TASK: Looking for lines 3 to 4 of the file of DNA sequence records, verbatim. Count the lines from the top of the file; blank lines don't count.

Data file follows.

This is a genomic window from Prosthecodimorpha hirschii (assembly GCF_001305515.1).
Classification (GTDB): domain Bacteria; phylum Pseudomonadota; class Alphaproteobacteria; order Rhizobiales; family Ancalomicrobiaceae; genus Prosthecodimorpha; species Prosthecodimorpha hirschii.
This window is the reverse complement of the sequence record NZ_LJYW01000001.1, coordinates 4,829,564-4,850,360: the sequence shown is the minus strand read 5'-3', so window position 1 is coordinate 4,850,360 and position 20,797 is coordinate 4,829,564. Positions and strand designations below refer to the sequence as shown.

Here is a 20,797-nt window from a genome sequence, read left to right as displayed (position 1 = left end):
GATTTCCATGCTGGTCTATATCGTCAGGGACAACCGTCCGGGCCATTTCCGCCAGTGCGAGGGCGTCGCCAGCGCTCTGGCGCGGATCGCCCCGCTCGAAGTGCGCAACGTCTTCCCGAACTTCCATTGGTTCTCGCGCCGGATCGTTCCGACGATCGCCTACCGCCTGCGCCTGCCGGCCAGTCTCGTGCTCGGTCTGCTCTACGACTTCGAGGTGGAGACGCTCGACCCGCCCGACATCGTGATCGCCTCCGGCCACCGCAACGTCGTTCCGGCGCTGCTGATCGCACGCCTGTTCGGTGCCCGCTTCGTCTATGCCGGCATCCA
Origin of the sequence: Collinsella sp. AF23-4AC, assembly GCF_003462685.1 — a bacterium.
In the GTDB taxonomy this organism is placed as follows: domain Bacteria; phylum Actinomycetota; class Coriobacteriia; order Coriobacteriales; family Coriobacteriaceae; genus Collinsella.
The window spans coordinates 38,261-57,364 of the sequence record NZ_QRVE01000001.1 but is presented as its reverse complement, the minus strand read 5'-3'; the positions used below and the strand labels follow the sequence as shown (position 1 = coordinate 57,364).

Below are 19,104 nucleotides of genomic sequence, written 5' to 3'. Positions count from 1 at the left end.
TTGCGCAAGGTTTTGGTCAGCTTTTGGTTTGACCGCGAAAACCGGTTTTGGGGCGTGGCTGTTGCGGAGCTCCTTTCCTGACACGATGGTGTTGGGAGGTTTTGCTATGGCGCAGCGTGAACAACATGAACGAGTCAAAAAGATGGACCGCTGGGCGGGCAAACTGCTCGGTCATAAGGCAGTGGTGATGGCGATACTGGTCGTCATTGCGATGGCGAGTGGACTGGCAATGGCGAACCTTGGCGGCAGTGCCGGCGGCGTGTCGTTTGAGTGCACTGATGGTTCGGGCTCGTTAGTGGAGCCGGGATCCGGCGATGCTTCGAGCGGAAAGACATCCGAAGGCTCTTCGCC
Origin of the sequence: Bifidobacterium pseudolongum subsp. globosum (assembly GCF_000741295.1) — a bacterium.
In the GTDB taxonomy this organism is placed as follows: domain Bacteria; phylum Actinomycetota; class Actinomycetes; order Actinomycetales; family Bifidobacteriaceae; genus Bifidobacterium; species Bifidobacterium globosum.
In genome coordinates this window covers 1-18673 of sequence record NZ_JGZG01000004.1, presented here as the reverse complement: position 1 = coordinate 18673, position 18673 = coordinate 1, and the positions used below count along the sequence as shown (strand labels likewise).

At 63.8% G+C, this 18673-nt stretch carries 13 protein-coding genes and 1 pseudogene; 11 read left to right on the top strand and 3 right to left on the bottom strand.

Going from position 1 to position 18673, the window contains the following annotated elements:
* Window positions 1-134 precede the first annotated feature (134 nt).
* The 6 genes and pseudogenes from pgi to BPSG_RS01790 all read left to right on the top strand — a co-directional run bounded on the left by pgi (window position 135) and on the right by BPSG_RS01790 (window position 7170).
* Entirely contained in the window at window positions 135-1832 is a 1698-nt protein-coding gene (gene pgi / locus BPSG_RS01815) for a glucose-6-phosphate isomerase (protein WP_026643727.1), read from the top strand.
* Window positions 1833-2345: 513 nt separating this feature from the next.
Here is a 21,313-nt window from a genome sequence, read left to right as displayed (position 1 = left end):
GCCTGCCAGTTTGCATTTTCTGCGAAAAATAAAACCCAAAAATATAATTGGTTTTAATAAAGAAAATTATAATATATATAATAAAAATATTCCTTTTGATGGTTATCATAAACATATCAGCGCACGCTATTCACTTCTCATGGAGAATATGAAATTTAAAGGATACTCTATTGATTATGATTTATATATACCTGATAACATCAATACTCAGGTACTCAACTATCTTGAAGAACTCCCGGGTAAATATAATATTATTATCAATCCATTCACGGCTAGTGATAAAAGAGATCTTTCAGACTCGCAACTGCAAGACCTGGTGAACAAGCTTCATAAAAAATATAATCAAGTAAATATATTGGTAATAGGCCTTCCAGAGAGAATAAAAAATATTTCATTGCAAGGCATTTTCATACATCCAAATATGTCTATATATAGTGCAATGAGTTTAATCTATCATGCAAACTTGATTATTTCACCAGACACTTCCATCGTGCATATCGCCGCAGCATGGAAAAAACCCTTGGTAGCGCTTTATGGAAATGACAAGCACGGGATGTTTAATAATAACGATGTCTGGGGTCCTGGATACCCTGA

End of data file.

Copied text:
This window is the reverse complement of the sequence record NZ_LJYW01000001.1, coordinates 4,829,564-4,850,360: the sequence shown is the minus strand read 5'-3', so window position 1 is coordinate 4,850,360 and position 20,797 is coordinate 4,829,564. Positions and strand designations below refer to the sequence as shown.

Here is a 20,797-nt window from a genome sequence, read left to right as displayed (position 1 = left end):